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Getting Organized in the Era of Endless

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How To ‘Stop’ In an Era of Endless

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My client, Lisa does not know how to stop. Lisa is a 39-year old university professor.  Like most professors, when it is time to prepare her student’s reading list, she reviews hundreds of books and academic journal articles. That was overwhelming enough, but to ‘keep up’ now, she also has to go through videos, podcasts, and blogs. “I’m afraid I’ll miss something really vital to their education”, Lisa says. She researches and prepares, prepares and researches until the final deadline for submitting the reading list looms close and large. “I have no idea when to stop because I have no idea when I’m done,” Lisa confesses.

It’s a common complaint these days. In the era of endless, information is infinite, but time is not. Time is finite. So at some point quantity has to be qualified.  What is a sufficient quantity to sift thru? How much is enough to qualitatively satisfy a need? It’s increasingly difficult to know.  Too Big To Know by David Weinberger traces the history of facts as they evolved from scarce, isolated foundations of finite bodies of knowledge to the present day where knowledge and facts are common, group-oriented, and readily available.  The concept of rare has gone away in an era of endless when things are equally and endlessly available.

If you find it difficult to stop, here are some tactics you can use:

  • Practice the Law of Diminishing Returns which is the tendency for a continuing effort toward a particular goal to decline in effectiveness after a certain level of result has been achieved. Or, as a client in Houston once put it, Stop when the lemonade ain’t worth the squeeze.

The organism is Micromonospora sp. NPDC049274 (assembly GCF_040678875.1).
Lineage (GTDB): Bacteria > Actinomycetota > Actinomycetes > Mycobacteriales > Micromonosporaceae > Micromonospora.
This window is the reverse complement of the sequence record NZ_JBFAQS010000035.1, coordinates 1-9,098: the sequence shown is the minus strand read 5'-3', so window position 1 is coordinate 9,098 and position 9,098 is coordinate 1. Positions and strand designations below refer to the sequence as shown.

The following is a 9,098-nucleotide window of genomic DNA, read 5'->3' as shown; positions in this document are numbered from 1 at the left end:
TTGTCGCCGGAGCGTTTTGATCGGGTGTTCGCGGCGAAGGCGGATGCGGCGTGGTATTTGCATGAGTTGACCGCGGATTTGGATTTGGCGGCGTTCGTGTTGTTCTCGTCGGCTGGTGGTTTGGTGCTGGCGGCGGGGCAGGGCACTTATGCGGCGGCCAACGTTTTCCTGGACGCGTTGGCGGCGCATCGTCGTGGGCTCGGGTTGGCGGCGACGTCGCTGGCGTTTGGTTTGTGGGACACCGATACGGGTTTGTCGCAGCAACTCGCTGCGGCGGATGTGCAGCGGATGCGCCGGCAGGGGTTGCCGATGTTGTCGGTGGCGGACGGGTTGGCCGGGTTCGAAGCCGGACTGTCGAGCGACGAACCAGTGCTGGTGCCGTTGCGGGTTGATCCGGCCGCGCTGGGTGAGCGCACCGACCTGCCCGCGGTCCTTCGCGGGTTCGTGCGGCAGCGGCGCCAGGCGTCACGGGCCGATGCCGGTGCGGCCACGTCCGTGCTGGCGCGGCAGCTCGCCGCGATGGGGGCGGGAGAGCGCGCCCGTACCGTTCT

My client Debra is an HR director for a law firm. Her job is to find qualified prospective attorneys to work for the firm. The longer she keeps looking, the more the open post continues to go unfulfilled. The other attorneys have to add more work to their plate to cover for the unfulfilled position, and the as-yet unhired attorney’s contributions are forestalled. Debra says, “It’s just not worth it to the company for me to keep going and going and going with my recruitment efforts.”

  • Spell ‘done’ out ahead of time. Debra decided to prospect the 10 best candidates as a result of her best efforts exerted over 30 days. Any more effort applied actually diminishes the return.
  • Keep in mind that progress towards closure is a quality of life issue. It is good for your mental health to complete things. David Allen, of Getting Things Done fame rightly observes that, “When we spend a lot of psychic energy on half-closed loops, on things left undone, we waste time and energy that could be put to better use elsewhere.”
  • Ask yourself, outloud, what are the 2 things I can do right now to bring this task/project to closure, to get it off my to do list? It might be to make a call, find something on the web, get a question answered, or take even a small action towards closure.
  • Close before you open especially in the morning.  Finishing something early in the day builds a “meaning reservoir”, an expert on obsessive behavior once told me. Completing just one thing early in the day can give meaning to the entire day.
  • Focus on one or two big wins for the day.
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